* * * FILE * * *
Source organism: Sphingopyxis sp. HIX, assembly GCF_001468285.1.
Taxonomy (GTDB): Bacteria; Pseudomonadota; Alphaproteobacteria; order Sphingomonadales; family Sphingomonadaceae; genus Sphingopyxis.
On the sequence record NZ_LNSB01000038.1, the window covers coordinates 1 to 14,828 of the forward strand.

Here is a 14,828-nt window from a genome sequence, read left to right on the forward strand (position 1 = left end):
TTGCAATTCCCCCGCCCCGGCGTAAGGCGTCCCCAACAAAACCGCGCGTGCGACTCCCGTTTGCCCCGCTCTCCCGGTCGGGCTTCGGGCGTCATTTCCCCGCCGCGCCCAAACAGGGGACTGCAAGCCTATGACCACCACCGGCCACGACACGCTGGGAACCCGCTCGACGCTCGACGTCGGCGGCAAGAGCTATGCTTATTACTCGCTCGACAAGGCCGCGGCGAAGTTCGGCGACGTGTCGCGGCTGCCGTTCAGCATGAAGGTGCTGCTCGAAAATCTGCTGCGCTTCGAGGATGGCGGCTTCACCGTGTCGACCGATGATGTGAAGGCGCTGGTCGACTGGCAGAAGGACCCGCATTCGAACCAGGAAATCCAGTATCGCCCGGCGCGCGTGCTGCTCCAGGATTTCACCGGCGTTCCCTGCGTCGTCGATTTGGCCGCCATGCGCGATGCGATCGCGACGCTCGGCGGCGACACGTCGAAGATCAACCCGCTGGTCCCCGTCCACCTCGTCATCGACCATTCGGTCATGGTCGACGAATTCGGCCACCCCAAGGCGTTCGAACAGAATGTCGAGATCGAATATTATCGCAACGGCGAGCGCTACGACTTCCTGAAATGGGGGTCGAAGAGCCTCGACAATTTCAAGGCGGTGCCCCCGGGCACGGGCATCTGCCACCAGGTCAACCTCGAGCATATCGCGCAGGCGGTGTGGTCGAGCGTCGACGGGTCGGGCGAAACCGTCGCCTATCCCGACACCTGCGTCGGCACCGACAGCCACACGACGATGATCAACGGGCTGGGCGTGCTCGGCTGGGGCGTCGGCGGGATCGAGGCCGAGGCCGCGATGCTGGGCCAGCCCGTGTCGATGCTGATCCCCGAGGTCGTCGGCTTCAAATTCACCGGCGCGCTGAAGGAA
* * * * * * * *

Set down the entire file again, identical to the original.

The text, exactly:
Source organism: Sphingopyxis sp. HIX, assembly GCF_001468285.1.
Taxonomy (GTDB): Bacteria; Pseudomonadota; Alphaproteobacteria; order Sphingomonadales; family Sphingomonadaceae; genus Sphingopyxis.
On the sequence record NZ_LNSB01000038.1, the window covers coordinates 1 to 14,828 of the forward strand.

Here is a 14,828-nt window from a genome sequence, read left to right on the forward strand (position 1 = left end):
TTGCAATTCCCCCGCCCCGGCGTAAGGCGTCCCCAACAAAACCGCGCGTGCGACTCCCGTTTGCCCCGCTCTCCCGGTCGGGCTTCGGGCGTCATTTCCCCGCCGCGCCCAAACAGGGGACTGCAAGCCTATGACCACCACCGGCCACGACACGCTGGGAACCCGCTCGACGCTCGACGTCGGCGGCAAGAGCTATGCTTATTACTCGCTCGACAAGGCCGCGGCGAAGTTCGGCGACGTGTCGCGGCTGCCGTTCAGCATGAAGGTGCTGCTCGAAAATCTGCTGCGCTTCGAGGATGGCGGCTTCACCGTGTCGACCGATGATGTGAAGGCGCTGGTCGACTGGCAGAAGGACCCGCATTCGAACCAGGAAATCCAGTATCGCCCGGCGCGCGTGCTGCTCCAGGATTTCACCGGCGTTCCCTGCGTCGTCGATTTGGCCGCCATGCGCGATGCGATCGCGACGCTCGGCGGCGACACGTCGAAGATCAACCCGCTGGTCCCCGTCCACCTCGTCATCGACCATTCGGTCATGGTCGACGAATTCGGCCACCCCAAGGCGTTCGAACAGAATGTCGAGATCGAATATTATCGCAACGGCGAGCGCTACGACTTCCTGAAATGGGGGTCGAAGAGCCTCGACAATTTCAAGGCGGTGCCCCCGGGCACGGGCATCTGCCACCAGGTCAACCTCGAGCATATCGCGCAGGCGGTGTGGTCGAGCGTCGACGGGTCGGGCGAAACCGTCGCCTATCCCGACACCTGCGTCGGCACCGACAGCCACACGACGATGATCAACGGGCTGGGCGTGCTCGGCTGGGGCGTCGGCGGGATCGAGGCCGAGGCCGCGATGCTGGGCCAGCCCGTGTCGATGCTGATCCCCGAGGTCGTCGGCTTCAAATTCACCGGCGCGCTGAAGGAA